9. nucleocapsid
    genetic material in capsid
  10. envelope
    some have small membrane taken from host; "bag" aaround virus
  11. virion
    a complete, fully developed, infectious viral particle compoused of NA and surrounded by a protein coat outside host cell
  12. Viral Envelope

    In some, the capsid is covered by __with combo of __, __, and __; sometimes the coat can be of the __; it then becomes the __, which contains materials derived from host

    Envelopes can be covered by __, which are __; allow __ and __

    When enveloped, they are called __
    • envelope 
    • lipids, proteins, and carbs
    • host cell membrane
    • viral envelope
    • spikes
    • carb-protein compexes that project from the surface of the envelope
    • attachment to host and identification
    • enveloped helical or enveloped polyhedral viruses
  13. Absence of Viral Envelope

    Nonenveloped viruses: Capsid does what and allows what?
    Typically, what happens after infection and what should happen?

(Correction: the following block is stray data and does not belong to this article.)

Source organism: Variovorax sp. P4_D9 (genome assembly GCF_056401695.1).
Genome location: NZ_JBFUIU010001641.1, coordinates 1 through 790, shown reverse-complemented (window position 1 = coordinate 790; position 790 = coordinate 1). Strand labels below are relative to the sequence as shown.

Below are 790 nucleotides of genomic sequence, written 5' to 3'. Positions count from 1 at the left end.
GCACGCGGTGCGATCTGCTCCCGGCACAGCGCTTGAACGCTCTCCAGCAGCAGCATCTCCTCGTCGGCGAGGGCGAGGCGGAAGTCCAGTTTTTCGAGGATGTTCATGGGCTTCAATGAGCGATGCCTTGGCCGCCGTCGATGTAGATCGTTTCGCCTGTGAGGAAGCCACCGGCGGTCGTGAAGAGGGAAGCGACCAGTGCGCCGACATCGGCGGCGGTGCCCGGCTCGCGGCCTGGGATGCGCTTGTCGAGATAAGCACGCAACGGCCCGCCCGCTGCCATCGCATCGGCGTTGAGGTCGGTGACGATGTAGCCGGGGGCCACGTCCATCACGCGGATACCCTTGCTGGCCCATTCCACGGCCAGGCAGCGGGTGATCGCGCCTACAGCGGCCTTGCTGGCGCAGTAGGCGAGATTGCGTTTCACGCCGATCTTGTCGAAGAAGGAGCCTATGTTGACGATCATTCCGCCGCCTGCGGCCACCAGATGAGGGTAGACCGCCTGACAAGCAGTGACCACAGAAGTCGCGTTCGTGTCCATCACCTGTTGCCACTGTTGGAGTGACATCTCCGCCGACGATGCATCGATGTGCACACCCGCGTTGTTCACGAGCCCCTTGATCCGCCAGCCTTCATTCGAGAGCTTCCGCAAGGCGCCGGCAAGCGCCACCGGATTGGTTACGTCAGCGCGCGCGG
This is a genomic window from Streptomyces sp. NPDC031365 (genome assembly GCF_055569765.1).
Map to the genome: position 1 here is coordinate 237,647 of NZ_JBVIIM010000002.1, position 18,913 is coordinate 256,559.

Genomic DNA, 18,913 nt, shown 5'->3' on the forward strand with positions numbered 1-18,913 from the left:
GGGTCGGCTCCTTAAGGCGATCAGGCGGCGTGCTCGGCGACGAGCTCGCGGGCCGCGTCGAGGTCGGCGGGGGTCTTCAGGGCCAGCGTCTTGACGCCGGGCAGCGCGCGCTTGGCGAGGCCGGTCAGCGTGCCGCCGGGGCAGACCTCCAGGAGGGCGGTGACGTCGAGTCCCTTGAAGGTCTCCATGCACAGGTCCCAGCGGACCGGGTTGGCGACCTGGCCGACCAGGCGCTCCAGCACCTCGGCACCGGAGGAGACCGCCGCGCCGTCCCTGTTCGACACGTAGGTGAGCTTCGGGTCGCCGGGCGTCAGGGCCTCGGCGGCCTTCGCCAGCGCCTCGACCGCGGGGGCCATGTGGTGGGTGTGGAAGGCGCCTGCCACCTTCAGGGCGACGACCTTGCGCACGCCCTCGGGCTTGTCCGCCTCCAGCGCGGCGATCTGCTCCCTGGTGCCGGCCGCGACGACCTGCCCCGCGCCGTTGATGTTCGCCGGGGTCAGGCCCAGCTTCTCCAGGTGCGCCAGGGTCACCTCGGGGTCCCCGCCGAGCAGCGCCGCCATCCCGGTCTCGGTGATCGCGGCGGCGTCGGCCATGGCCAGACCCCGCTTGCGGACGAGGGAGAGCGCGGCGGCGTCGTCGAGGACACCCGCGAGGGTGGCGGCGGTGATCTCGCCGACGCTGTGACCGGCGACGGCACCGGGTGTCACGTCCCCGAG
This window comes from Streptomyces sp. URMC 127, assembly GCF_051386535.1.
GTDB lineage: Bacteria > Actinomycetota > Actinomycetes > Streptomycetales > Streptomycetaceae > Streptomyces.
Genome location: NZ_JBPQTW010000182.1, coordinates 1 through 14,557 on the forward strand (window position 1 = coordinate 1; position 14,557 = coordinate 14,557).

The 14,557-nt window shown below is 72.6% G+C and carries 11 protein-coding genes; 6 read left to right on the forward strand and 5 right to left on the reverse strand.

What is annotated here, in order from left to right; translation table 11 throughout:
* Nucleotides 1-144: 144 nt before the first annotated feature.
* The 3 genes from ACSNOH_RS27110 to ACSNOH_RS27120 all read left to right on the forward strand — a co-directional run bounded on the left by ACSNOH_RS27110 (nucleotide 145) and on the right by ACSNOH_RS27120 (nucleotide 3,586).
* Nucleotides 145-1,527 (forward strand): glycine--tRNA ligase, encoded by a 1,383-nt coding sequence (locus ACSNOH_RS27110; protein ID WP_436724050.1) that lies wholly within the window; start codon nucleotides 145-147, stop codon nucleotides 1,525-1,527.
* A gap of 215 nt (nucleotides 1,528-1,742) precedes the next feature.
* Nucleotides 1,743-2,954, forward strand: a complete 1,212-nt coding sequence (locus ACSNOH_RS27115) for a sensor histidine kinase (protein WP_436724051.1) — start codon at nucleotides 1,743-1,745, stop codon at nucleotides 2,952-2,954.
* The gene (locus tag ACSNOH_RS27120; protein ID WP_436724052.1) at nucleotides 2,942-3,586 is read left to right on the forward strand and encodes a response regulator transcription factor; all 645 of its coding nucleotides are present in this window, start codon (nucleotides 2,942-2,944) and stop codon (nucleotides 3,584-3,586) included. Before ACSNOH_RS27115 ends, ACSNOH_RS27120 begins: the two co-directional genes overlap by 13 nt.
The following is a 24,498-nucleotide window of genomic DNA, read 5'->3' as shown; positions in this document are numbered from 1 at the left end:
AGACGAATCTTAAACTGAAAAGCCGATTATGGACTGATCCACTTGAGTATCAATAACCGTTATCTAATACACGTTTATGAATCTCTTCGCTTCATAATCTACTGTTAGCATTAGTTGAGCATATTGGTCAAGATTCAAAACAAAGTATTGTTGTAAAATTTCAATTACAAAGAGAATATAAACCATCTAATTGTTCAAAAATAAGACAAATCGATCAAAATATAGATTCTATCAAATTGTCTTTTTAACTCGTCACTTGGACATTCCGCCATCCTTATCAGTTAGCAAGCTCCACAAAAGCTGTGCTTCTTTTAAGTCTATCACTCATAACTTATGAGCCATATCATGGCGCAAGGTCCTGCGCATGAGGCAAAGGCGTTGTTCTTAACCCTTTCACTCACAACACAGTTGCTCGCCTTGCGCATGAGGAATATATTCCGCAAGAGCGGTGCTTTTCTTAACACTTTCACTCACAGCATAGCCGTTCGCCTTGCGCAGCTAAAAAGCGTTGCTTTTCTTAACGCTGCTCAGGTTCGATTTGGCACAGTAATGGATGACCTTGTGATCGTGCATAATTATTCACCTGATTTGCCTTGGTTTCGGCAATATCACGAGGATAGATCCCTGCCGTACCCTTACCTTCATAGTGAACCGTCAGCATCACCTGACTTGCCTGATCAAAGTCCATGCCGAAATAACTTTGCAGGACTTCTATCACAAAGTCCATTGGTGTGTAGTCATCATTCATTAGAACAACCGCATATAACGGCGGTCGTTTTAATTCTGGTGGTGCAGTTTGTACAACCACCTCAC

some viruses escape this due to __
    protects the NA from nucleases and allows attachment

    • antibodies are produced against virus; it should inactivate the virus
    • mutation of the genes that code for the surface protein
  14. Why is it hard to make antiviral drugs? 
    The __ is the spectrum of host cells the virus can infect. They can infect specific types of cells of only one host species.
    In rare cases, they __.
    Viruses that infect bacteria—__
    most drugs that would interfere with viral multiplication would interfere with host cell

    host range

    • cross the host-range barrier, expanding their host range
    • bacteriophages
  15. Oncolytic viruses are __
    tumor destroying viruses
  16. What are the morphologies?
    icosahedral (polyhedral)

    helical

    complex (phages)
  17. Icosahedral 
    - faces and corners
    - capsomeres
    - naked or enveloped?
    - what can be present?
    • 20 triangular faces and 12 corners
    • capsomeres of each face form an equilateral triangle
    • naked or enveloped (when enveloped, roughly sphercal)

    • envelope: mini representation of what membrane of host looked like when virus left host
    • spike proteins: attachment honing entry into host cell; helps get new virus out of host cell
  18. Helical
    long rods that may be rigid or flexible
  19. Complex:
    • bacteriophage: polyhedral head and helical tail sheath
    • the head houses the NA
  20. What is the mechanism of bacteriophages?
    • landing
    • pinning
    • tail contraction and penetration
    • DNA injection
  21. Growing bacteriophages
    - plaque method